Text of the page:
0

As a UX freelancer I've found that creating deliverables documenting the research and design process often takes longer than I feel it should. I was wondering if there are any tips on how to be more efficient in putting the information into deliverables (i.e. competitive analysis, value proposition, personas, empathy maps, etc.) and how to keep the design of the deliverables consistent?

secondly, how much time is expected to put into the design of a deliverable (once you have all the information ready to go) and is there a tool that can make this process smoother or easier?

Thanks in advance!

1
  • If you can provide more specific examples of where you have found it challenging to timebox certain activities, it might help with getting a more useful answer. As the question currently stands, I think you just have to find ways to do things more efficiently by having a solid process and use simple but flexible templates.
    – Michael Lai
    Commented Jul 3 at 23:56

1 Answer 1

0

I believe that you should be spending just as much time analyzing and synthesizing the results as you should be spending on the actual collecting of data (if not more). How efficiently you can come up with the research results and insights depends on how well the research is planned. A big part of cutting down the time required to produce deliverables is to remove the unnecessary aspects (like making the presentation look nice, beyond clarity and legibility). If you have enough experience doing research, you'll establish processes and templates that reduce the time spent on producing the deliverables. I am not sure that you can cut down time on all the planning, analysis and reporting of the results.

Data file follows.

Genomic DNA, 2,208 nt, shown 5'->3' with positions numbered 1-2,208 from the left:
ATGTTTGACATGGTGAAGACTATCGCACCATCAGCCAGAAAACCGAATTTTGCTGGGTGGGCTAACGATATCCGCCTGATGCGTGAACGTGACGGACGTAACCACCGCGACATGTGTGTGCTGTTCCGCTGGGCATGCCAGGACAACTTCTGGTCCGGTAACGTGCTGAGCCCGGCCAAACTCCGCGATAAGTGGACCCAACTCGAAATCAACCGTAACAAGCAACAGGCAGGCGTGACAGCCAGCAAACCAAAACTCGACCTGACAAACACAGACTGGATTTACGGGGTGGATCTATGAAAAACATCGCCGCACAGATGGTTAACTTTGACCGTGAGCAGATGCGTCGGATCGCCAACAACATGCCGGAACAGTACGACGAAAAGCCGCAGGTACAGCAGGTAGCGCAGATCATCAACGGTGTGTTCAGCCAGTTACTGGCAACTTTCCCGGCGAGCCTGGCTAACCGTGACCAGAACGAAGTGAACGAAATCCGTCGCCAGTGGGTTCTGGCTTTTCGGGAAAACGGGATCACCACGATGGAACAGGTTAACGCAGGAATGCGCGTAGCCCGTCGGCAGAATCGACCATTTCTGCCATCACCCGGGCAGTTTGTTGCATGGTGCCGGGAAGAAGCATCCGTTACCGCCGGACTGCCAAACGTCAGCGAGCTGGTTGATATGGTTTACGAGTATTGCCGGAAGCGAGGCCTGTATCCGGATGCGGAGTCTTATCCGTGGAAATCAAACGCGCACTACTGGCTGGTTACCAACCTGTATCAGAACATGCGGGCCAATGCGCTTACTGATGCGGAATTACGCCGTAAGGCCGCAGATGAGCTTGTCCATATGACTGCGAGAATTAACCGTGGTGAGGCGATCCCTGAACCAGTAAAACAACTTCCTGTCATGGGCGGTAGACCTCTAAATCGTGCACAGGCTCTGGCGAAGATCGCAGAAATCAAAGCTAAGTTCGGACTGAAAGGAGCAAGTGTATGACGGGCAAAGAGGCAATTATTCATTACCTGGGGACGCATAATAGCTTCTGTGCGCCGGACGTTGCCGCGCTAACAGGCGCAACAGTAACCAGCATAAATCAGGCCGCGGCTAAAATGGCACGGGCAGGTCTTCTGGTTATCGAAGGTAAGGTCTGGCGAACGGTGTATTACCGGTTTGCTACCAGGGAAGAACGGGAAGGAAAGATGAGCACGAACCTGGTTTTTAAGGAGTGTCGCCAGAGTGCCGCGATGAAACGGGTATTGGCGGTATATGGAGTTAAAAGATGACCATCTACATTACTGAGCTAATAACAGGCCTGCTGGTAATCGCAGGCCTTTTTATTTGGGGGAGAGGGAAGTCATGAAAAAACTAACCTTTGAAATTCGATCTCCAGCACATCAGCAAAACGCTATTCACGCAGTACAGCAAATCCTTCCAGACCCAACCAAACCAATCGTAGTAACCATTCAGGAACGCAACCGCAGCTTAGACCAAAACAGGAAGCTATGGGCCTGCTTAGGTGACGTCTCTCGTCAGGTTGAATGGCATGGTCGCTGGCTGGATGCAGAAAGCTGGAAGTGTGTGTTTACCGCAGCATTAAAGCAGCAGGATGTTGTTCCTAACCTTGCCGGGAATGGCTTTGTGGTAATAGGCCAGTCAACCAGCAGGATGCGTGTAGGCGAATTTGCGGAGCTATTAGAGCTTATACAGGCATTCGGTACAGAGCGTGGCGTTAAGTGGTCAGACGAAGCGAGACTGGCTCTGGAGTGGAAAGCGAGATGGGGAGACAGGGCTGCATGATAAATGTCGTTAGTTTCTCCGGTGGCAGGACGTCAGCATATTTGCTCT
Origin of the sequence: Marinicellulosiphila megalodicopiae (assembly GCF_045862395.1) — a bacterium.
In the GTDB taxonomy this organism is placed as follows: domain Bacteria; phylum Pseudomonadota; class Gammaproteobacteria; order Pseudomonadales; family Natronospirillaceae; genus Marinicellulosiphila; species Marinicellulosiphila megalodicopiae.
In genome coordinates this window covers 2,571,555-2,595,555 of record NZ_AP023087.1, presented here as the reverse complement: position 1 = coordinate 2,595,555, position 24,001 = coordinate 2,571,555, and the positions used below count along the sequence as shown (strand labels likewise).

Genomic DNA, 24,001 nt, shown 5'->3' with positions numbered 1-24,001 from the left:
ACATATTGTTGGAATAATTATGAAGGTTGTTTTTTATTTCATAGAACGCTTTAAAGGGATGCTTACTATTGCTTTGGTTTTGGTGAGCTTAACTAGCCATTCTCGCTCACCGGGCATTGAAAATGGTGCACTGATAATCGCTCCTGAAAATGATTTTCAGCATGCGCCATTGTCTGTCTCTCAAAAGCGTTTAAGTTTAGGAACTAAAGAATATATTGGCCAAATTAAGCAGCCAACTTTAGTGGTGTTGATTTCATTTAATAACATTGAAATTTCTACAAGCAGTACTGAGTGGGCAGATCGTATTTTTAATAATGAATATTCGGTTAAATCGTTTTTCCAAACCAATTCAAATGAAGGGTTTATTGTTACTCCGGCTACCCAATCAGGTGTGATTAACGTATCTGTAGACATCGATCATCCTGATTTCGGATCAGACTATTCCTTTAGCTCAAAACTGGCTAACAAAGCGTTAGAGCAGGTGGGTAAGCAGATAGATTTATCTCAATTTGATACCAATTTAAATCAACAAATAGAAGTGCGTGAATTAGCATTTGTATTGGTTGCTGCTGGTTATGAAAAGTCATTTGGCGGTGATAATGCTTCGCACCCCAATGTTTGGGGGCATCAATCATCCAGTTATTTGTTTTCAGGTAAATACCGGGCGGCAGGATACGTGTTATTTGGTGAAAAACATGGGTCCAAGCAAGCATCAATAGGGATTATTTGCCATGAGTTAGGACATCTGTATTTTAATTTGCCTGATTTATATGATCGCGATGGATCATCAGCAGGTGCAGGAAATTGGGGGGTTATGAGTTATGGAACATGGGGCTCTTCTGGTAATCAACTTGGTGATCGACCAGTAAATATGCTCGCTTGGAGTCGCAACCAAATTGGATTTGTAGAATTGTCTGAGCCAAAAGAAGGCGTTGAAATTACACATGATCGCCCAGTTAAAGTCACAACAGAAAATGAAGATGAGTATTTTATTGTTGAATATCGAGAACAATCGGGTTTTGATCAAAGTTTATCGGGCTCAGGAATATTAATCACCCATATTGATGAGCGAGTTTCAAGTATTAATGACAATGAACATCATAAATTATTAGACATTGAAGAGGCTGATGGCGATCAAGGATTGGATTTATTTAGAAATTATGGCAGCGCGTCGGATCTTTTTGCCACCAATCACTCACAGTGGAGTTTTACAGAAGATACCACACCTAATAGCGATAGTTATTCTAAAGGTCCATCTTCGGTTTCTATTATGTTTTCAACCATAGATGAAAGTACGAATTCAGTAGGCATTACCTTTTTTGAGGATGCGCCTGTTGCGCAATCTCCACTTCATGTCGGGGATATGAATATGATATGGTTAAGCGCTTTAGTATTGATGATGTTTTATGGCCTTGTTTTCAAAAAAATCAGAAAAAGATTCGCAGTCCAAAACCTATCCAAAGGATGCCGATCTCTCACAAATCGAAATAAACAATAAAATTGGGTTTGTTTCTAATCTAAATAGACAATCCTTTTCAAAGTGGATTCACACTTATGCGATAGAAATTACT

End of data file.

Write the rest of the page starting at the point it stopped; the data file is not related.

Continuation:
As for your second question, it really depends on the type of research that you are doing, and I think you have to be guided by the data and results that you are presenting, so there's no specific answer to this question. Suffice to say that if you plan and structure the research well, you will be saving yourself a lot of time already no matter what. I'd budget as much time in the planning as you do for the analysis and presentation of the results. The actual amount of time required to conduct the research varies a lot more than the other parts (because it depends on how much raw data you need).

Your Answer

By clicking “Post Your Answer”, you agree to our terms of service and acknowledge you have read our privacy policy.

Not the answer you're looking for? Browse other questions tagged or ask your own question.